Joan Mitchell (American, 1925-1992), Untitled (Triptych)1975-1976. Intimate Love Paintings. Estimate: £250,000 – 350,000 ($400,000 – 560,000). Image courtesy of Bonhams
LONDON– On Friday October 17, two untitled Joan Mitchell oil abstractions valued at £250,000 – 350,000 ($400,000 – 560,000) and £100,000 – 150,000 ($160,000 – 240,000) respectively, will be key features at Bonhams Post-War & Contemporary Art auction in London. Bonhams auctioneers are excited about the opportunity to bring the artworks of this celebrated artist to auction. Ralph Taylor, Head of Bonhams’ Post-War and Contemporary Department, notes that ‘We are delighted to have the opportunity to offer two unseen triptychs from the 1970s by the world’s pre-eminent female painter, Joan Mitchell.’
There are great reasons for the excitement at Bonhams Auction House for the opportunity to put Joan Mitchell’s work on auction. In the past three decades, Mitchell has proven that she is a star of the art world as her works continue to attract record auction prices. In the commercial art market, Mitchell towers over other female artists. Suzanne Gyorgy, global head of art advisory and finance at Citi Private Bank gave credence to Mitchell’s rise when testified recently that Mitchell’s works hang prominently in many ‘serious collector’s home.’ As further prove of her rise in the art world, her 1960 untitled painting just set a new record auction price for any female artist at $11.9 million.
The story around the paintings is another reason Bonhams Auctioneers are so thrilled about the auction of Joan Mitchell’s paintings. Besides the growing import of Mitchell in the art space, the Bonhams art sale reveals the impact of friends and long bonding relationship between the artist and her dear friend Patricia Molloy. Mitchell gifted the paintings, which captures the beauty and intensity of their passionate relationship, to Molloy who lived with Mitchell as a tenant in her little studio-apartment at 60 St Mark’s Place in the mid-1960s. The one-room flat with ‘fourteen-foot ceilings’ and ‘north light from three windows overlooking the street,’ was their abode for many years. So treasured was this space that when Mitchell eventually moved out, Molloy stayed on and took over the lease.
The friendship between Mitchell and Molloy was particularly rewarding as it helped fostered Mitchell artistic career. While they lived together in that East Village brownstone, Molloy became a fixture in Mitchell’s life, inspiring her in life and art for 15 years. It is not surprising, therefore, that along with the two paintings for sale at Bonhams, Mitchell also gave a fervently written letter which bears witness to Molloy’s importance to the creative process:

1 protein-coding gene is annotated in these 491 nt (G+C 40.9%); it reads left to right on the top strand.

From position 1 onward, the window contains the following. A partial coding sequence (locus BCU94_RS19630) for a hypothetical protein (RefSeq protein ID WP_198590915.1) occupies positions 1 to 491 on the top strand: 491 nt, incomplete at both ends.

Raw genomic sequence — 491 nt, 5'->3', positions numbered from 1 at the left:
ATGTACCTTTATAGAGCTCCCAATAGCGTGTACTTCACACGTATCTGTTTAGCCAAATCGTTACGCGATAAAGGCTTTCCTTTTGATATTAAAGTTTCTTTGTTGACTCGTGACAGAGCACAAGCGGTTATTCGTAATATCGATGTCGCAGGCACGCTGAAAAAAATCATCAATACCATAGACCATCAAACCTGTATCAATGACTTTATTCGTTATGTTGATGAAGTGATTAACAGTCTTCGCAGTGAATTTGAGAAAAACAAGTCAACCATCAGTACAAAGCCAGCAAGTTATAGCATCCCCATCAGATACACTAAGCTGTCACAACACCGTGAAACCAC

‘You made me paint – you always have – am I clear? Even if I shut you up and put you down. Glad you’re here, J.’
Alongside Joan Mitchell’s unseen triptychs, the art auction will also include stunning and monumental masterworks by the Spanish artist Miquel Barcelo, a Mobile by Post-War great Alexander Calder, a delicate work on paper by Wols and two abstract oils from Gerhard Richter. Also included in the Bonhams Post-War & Contemporary Art auction in London are high quality artworks from the most highly sought-after artists of the moment, including JR, Walead Beshty, Jacob Kassay, Christion Rosa, David Ostrowski, Os Gemeos and Banksy, amongst many others. The collection of great of works for this art auction Taylor notes, is ‘further evidence of the great strength in depth that we are able to offer in Post-War & Contemporary Art at Bonhams.’
While the Post-War & Contemporary Art at Bonhams in London tomorrow is generating a lot of excitement because of the amazing collection of masterpieces by famous artists, including Miquel Barcelo, Alexander Calder, Wols , Gerhard Richter, JR, Walead Beshty, Jacob Kassay, Christion Rosa, David Ostrowski, Os Gemeos and Banksy, the focus is on Joan Mitchell’s paintings. The excitement is not just because of the outstanding quality of the paintings, but also because they reveal a personal side of the artist. The larger painting, for instance, is a rendering of the artist’s internal emotions. Characterized by unsecure tumult of marks, from tangerine and sienna brown through deep-sea green, icy blues and whites, it reveals a wonderful outpourings of disordered emotion, capturing the profound feeling between the artist and her companion.